“Jailbreaking” is Now Fair Use
The exemptions were granted as part of a statutorily prescribed rulemaking process, conducted every couple of years to mitigate the danger the DMCA poses to legitimate, non-infringing uses of copyrighted materials. The DMCA prohibits “circumventing” digital rights management (DRM) and “other technical protection measures” used to control access to copyrighted works.
My interest lies with the first of EFF’s three successful requests that clarifies the legality of cell phone “jailbreaking.” Despite the negative image this conjures up in my mind, “jailbreaking” mobile phones is now legal in the United States, according to this new government ruling. But what is it? How do you actually do it? And are there any risks?
Simply put – jailbreaking is a practice that allows iPhones and other handsets to run software applications from sources other than those approved by the phone maker. It allows one to shop for apps anywhere on the Internet, and not just the iTunes App Store, where all of the apps must be approved by Apple to go on sale. It is estimated that more than a million iPhone owners are said to have “jailbroken’ their handsets in order to change providers or use applications other than those approved by Apple.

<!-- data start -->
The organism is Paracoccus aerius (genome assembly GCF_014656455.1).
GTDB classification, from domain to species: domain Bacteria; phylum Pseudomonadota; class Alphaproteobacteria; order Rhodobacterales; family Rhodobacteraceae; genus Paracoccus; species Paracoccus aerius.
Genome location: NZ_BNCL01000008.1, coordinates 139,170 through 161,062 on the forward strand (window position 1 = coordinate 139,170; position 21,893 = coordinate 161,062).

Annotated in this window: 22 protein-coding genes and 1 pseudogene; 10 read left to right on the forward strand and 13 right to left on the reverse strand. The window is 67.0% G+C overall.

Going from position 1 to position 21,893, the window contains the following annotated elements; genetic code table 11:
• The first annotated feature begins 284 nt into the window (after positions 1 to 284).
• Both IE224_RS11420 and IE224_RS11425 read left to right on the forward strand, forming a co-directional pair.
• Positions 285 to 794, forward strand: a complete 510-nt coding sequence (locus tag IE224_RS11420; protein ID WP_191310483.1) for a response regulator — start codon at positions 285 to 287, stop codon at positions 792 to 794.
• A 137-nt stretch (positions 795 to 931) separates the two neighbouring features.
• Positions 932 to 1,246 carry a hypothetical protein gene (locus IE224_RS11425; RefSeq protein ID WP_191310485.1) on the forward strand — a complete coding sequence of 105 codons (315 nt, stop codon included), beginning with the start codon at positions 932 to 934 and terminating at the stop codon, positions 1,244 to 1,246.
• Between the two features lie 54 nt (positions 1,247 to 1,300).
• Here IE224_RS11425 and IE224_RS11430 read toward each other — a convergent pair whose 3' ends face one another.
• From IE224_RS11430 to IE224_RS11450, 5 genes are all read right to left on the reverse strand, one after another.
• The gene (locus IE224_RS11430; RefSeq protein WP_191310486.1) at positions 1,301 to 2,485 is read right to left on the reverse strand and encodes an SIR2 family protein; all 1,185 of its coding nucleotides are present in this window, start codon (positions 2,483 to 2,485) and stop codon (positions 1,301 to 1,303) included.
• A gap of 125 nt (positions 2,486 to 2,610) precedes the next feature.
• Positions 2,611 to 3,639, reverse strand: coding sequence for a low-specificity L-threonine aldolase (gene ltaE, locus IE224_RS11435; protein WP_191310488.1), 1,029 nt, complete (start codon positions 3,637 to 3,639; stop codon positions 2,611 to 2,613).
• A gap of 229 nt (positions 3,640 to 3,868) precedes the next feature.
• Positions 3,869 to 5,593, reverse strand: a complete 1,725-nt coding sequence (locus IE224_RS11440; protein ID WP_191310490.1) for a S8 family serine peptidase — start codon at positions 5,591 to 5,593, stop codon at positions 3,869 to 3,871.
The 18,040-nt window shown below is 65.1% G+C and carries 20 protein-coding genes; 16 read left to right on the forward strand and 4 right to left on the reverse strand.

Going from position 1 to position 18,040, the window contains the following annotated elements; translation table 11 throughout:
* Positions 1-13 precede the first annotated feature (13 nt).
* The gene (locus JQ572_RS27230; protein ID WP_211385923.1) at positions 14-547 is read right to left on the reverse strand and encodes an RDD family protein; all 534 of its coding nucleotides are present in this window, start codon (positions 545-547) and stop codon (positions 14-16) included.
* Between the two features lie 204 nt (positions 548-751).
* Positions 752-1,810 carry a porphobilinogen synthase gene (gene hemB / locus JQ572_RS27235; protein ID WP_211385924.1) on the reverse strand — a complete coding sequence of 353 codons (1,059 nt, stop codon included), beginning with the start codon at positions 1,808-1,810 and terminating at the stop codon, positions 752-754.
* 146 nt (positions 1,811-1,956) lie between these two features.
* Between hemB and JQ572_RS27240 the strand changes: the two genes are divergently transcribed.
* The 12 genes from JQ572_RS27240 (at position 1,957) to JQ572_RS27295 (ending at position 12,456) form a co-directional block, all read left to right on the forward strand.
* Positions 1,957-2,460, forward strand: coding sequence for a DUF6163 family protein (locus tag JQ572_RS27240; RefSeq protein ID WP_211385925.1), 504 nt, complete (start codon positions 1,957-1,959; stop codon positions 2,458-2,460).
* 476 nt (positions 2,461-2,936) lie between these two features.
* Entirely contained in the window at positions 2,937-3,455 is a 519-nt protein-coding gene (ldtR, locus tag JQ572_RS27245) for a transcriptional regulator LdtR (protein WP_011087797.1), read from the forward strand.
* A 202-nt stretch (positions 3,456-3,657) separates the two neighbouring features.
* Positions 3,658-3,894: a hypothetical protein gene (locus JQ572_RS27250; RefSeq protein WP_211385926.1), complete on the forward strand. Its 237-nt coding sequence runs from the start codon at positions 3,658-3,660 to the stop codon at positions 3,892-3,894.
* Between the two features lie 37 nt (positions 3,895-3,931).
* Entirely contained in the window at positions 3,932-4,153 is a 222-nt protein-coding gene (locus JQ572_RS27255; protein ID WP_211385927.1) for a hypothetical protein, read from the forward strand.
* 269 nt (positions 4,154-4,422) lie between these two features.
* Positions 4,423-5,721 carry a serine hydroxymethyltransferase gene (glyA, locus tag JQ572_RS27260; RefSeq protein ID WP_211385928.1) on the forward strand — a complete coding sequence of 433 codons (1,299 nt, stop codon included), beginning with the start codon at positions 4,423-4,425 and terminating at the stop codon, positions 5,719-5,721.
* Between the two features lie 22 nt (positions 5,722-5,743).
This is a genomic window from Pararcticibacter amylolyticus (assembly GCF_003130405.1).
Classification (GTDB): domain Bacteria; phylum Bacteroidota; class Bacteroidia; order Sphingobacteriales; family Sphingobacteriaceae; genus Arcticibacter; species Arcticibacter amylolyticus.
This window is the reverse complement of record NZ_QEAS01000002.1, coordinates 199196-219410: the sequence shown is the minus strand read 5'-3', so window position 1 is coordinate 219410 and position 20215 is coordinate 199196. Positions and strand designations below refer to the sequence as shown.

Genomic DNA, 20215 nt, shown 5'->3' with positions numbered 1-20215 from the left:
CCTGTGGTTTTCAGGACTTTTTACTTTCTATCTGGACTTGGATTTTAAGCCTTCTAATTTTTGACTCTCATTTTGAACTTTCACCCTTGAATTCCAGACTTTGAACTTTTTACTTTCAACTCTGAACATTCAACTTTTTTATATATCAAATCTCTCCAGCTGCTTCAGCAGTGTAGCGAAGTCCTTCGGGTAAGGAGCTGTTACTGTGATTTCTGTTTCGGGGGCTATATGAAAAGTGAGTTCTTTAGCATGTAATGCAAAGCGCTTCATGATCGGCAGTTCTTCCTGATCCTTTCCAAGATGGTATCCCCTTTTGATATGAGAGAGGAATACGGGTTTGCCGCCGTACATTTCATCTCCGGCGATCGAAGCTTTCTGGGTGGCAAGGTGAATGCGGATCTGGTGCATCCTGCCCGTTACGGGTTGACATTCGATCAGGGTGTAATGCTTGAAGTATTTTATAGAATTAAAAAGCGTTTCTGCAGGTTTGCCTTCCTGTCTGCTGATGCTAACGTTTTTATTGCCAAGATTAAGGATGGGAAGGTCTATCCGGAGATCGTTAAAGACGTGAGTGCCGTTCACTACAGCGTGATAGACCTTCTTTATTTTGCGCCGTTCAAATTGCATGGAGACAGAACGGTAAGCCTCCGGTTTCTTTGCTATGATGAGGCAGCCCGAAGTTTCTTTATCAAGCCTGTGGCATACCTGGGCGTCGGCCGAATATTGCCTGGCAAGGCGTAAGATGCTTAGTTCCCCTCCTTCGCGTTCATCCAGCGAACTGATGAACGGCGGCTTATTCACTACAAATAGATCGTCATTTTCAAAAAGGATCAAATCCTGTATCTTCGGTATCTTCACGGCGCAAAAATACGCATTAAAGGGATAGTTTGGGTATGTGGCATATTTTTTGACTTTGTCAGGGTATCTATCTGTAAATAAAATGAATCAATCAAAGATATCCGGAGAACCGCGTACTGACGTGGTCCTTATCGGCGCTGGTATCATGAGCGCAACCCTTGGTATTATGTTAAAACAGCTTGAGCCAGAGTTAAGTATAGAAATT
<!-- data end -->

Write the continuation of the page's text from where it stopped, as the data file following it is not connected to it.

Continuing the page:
Okay, so now we know that jailbreaking a phone is not illegal, but how does one do it and are there any risks? How to do it is simple, accessing the risks involved in doing so is a bit more challenging. Jailbreaking one’s phone is done just by visiting a website. Called JailbreakMe, the new method is entirely browser-based: all you need to do is visit its Website directly from the iOS device you want to jailbreak and follow the prompts.
The site offers a web-based solution to unlocking an iPhone, and it can jailbreak any iOS device, including iPads and iPod touches, along with older iPhones. By unlocking the phone, a consumer can now access any app that’s out there including ones that have either been banned or forbidden by Apple, such as the Cydia app store.
The rewards for jailbreaking or unlocking your device are obvious, but what about the risks involved? Yes, there are downsides to exercising this new freedom. While it many no longer be against copyright law to jailbreak and unlock a phone, it is still not something Apple is likely to support and will most likely void your warranty and may violate your Wireless Service Agreement. This means that should your phone need repair now, Apple or the manufacturer doesn’t have to fix it.
You will also need to redo the jailbreak/unlock every time you upgrade the iPhone’s operating system. Although at any time it is possible to restore your phone to a non-jailbroken state by plugging it into iTunes and pressing restore. iTunes will automatically restore your iPhone to its original form. Other negative effects could include: the battery may drain faster, the device could be more susceptible to viruses and there is a slight chance that you will “brick” your phone in the process (breaking the software on your phone to the point it can no longer be recovered) leaving you with an unusable device.
So a word of caution - if you are thinking of Jailbreaking your new iPhone 4, think twice. It could end up being a very costly mistake, and there may be legitimate reasons why Apple imposes the restrictions it does on such devices.